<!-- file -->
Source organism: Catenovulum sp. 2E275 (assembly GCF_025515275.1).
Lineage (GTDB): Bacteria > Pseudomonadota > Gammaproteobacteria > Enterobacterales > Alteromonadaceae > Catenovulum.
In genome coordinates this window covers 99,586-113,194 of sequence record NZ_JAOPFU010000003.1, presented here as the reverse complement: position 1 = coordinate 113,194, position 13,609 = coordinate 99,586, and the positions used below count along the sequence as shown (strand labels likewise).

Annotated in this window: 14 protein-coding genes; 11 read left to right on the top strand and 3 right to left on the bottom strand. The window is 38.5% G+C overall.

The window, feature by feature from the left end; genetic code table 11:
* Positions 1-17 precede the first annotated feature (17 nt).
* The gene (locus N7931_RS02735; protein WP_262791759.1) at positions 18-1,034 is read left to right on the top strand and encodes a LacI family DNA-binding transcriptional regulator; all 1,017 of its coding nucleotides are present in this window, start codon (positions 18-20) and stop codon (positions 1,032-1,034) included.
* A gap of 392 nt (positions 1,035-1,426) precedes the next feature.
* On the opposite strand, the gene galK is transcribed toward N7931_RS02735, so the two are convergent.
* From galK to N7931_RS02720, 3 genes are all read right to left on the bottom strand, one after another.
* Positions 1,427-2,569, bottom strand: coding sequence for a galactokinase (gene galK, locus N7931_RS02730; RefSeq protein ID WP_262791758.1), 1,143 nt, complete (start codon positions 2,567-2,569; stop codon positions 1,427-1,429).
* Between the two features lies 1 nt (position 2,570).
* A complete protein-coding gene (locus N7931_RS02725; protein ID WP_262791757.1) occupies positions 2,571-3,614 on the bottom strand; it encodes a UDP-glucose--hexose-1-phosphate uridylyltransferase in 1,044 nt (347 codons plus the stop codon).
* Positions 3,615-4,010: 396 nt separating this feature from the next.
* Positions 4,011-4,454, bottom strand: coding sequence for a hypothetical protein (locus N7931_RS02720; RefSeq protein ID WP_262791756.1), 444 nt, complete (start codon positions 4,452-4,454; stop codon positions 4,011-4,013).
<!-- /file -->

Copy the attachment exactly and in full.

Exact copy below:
Source organism: Catenovulum sp. 2E275 (assembly GCF_025515275.1).
Lineage (GTDB): Bacteria > Pseudomonadota > Gammaproteobacteria > Enterobacterales > Alteromonadaceae > Catenovulum.
In genome coordinates this window covers 99,586-113,194 of sequence record NZ_JAOPFU010000003.1, presented here as the reverse complement: position 1 = coordinate 113,194, position 13,609 = coordinate 99,586, and the positions used below count along the sequence as shown (strand labels likewise).

Annotated in this window: 14 protein-coding genes; 11 read left to right on the top strand and 3 right to left on the bottom strand. The window is 38.5% G+C overall.

The window, feature by feature from the left end; genetic code table 11:
* Positions 1-17 precede the first annotated feature (17 nt).
* The gene (locus N7931_RS02735; protein WP_262791759.1) at positions 18-1,034 is read left to right on the top strand and encodes a LacI family DNA-binding transcriptional regulator; all 1,017 of its coding nucleotides are present in this window, start codon (positions 18-20) and stop codon (positions 1,032-1,034) included.
* A gap of 392 nt (positions 1,035-1,426) precedes the next feature.
* On the opposite strand, the gene galK is transcribed toward N7931_RS02735, so the two are convergent.
* From galK to N7931_RS02720, 3 genes are all read right to left on the bottom strand, one after another.
* Positions 1,427-2,569, bottom strand: coding sequence for a galactokinase (gene galK, locus N7931_RS02730; RefSeq protein ID WP_262791758.1), 1,143 nt, complete (start codon positions 2,567-2,569; stop codon positions 1,427-1,429).
* Between the two features lies 1 nt (position 2,570).
* A complete protein-coding gene (locus N7931_RS02725; protein ID WP_262791757.1) occupies positions 2,571-3,614 on the bottom strand; it encodes a UDP-glucose--hexose-1-phosphate uridylyltransferase in 1,044 nt (347 codons plus the stop codon).
* Positions 3,615-4,010: 396 nt separating this feature from the next.
* Positions 4,011-4,454, bottom strand: coding sequence for a hypothetical protein (locus N7931_RS02720; RefSeq protein ID WP_262791756.1), 444 nt, complete (start codon positions 4,452-4,454; stop codon positions 4,011-4,013).